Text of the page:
Three Lions Who Have Played Themselves Out Of Test Selection

Dunedin , New Zealand - 13 June 2017; Jack Nowell of the British & Irish Lions following the match between the Highlanders and the British & Irish Lions at Forsyth Barr Stadium in Dunedin, New Zealand. (Photo By Stephen McCarthy/Sportsfile via Getty Images)

With four games played and a mixed return of two wins and two defeats the Lions have reached a critical juncture as they prepare to take on the New Zealand Maoris on Saturday.

While the results have been mixed there could be little doubt that Warren Gatland has learned a lot about his squad over the past four games as all members of the squad have made at least one Test start. While the Welsh coach might deny such claims there could be little doubt he came to New Zealand with his planned Test time in mind, however the performances of some on the tour both good and bad so far have no doubt changed his plans somewhat.

While some have solidified their place as a potential starter and others have forced their way into reckoning we can also look at how these four players have underperformed and as such have all but ensured they wont be in Gatland’s plans for the first Test on June 24.


3. Greig Laidlaw

The Scotland captain was seen as unlucky in the view of many when he lost out to Ben Youngs in the battle for the third scrum half slot, however, due to Youngs’ withdrawal under such sad circumstances, Laidlaw was given his chance. The Scottish captain had a solid Six Nations campaign before it was cut short due to injury as his leadership and experience was vital in guiding a young Scottish backline.

However, for Laidlaw things have not worked out as he may have hoped in New Zealand. The speed of his delivery has been a major issue for the Lions on the tour as the Clermont-bound man has failed to replicate the tempo that both Conor Murray and Rhys Webb have brought to proceedings. Similarly, he fails to bring the sniping threat around the breakdown that the other scrum halves offer.

With Murray seemingly nailed on after his superb showing against the Crusaders and Webb’s pace and danger in broken field seemingly locking him in to back up Murray as a potential impact sub Greig Laidlaw seems destined to spend the rest of the tour as a midweek player only.


2. Jack Nowell

When selected for the tour there was a real sense of excitement about what Jack Nowell could bring to the party, however as four games have passed the England international has failed to grasp the opportunities presented to him. The Exeter winger seemed tailor made for this tour as his aggressive attacking style combined with his eye for a gap in defences had some earmarking him as a player who could genuinely worry the All Blacks defence.

Nowell came on tour on the back of a successful season at club and international level, however the one game we saw him struggle in during the Six Nations was against Ireland when Joe Schmidt’s men targeted the Exeter man and found some success, and the opposition in New Zealand also seem to see him as a weak point they can expose.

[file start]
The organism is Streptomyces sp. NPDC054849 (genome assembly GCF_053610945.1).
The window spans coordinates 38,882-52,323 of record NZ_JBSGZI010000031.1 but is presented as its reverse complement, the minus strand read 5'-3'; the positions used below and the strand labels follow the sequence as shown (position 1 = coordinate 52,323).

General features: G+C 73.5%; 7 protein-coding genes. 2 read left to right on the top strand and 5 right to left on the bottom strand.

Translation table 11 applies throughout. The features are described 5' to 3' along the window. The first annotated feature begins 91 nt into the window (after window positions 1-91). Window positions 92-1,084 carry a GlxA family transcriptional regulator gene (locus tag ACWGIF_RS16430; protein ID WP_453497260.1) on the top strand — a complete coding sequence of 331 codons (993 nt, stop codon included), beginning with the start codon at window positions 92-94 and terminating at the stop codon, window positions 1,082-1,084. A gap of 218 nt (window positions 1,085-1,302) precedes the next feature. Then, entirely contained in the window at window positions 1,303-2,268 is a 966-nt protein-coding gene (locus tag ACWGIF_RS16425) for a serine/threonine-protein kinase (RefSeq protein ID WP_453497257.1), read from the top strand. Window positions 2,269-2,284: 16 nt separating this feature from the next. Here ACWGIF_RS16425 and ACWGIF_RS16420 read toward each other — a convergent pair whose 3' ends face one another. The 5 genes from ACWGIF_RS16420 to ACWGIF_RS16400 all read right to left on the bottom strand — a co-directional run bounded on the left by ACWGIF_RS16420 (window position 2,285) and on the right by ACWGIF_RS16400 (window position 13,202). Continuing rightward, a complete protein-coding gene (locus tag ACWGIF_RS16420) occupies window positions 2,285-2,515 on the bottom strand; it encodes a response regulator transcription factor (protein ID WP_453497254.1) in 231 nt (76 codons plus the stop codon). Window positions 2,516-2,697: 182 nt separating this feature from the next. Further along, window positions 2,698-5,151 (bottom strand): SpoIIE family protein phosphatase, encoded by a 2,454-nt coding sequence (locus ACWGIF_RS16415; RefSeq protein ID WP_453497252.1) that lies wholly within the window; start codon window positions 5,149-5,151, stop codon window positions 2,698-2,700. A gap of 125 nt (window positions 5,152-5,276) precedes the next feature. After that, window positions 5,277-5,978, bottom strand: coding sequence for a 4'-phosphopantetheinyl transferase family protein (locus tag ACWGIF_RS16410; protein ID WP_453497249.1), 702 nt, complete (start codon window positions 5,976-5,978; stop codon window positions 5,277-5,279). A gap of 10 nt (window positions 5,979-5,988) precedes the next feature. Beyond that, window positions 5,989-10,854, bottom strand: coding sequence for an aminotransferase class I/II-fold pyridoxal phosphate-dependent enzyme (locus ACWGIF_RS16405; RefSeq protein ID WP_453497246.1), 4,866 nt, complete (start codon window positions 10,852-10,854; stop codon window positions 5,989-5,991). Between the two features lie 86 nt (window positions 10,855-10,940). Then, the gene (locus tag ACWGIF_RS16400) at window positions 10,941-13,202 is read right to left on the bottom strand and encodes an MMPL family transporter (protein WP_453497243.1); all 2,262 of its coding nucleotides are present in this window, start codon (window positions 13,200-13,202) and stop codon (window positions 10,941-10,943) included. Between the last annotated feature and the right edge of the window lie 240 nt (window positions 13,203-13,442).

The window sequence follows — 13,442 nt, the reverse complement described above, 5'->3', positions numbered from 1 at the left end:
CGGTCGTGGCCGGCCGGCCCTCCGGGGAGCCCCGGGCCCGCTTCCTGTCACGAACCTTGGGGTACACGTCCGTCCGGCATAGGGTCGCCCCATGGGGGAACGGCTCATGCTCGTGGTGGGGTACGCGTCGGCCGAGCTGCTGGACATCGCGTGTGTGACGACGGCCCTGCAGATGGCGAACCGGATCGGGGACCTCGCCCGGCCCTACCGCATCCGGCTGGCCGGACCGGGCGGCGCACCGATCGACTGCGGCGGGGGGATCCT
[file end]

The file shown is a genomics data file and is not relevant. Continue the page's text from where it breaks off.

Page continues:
He was badly caught out on numerous occasions against the Blues as Ioane dotted the ball down three times down Nowell’s wing despite two being disallowed. While he did improve against the Highlanders he failed to offer the attacking spark he has become known for. While the attacking talent is still there the fear with Nowell is his defensive work and how he can be caught out when he is turned and teams can kick in behind him. The Exeter man also doesn’t offer the solidity under the high ball that other wings do and with contestable box kicks likely to be a key component of the Lions’ game plan it seems unlikely that Nowell will be involved in the first Test.


1. James Haskell

Haskell, much like Laidlaw, was not selected in Gatland’s original squad and, as such, was always going to have a difficult time forcing his way into the Test side, while the fact that Haskell was to replace a player of the quality of Billy Vunipola did little to make his task any easier.

After having an impressive Six Nations under Eddie Jones and having played club rugby in New Zealand before there was hope that Haskell could become a key part of the squad, although that has not materialised as we would have hoped. Haskell brings a physicality to any game he is involved in, however over the course of the two games he has started he has failed to do a whole lot to catch the eye.

While Haskell starts at 7 for England he simply does not offer the same level of breakdown skills or work around the field of Warburton, O’Brien or Tipuric, while as a 6 he can’t match the lineout prowess of O’Mahony or the destructive ball carrying and work rate of both Stander or O’Brien, meaning the Wasps man will be all but certain to be outside the 23 for the Test matches.

Andrew Byrne, Pundit Arena

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Author: The PA Team

This article was written by a member of The PA Team. View all posts by The PA Team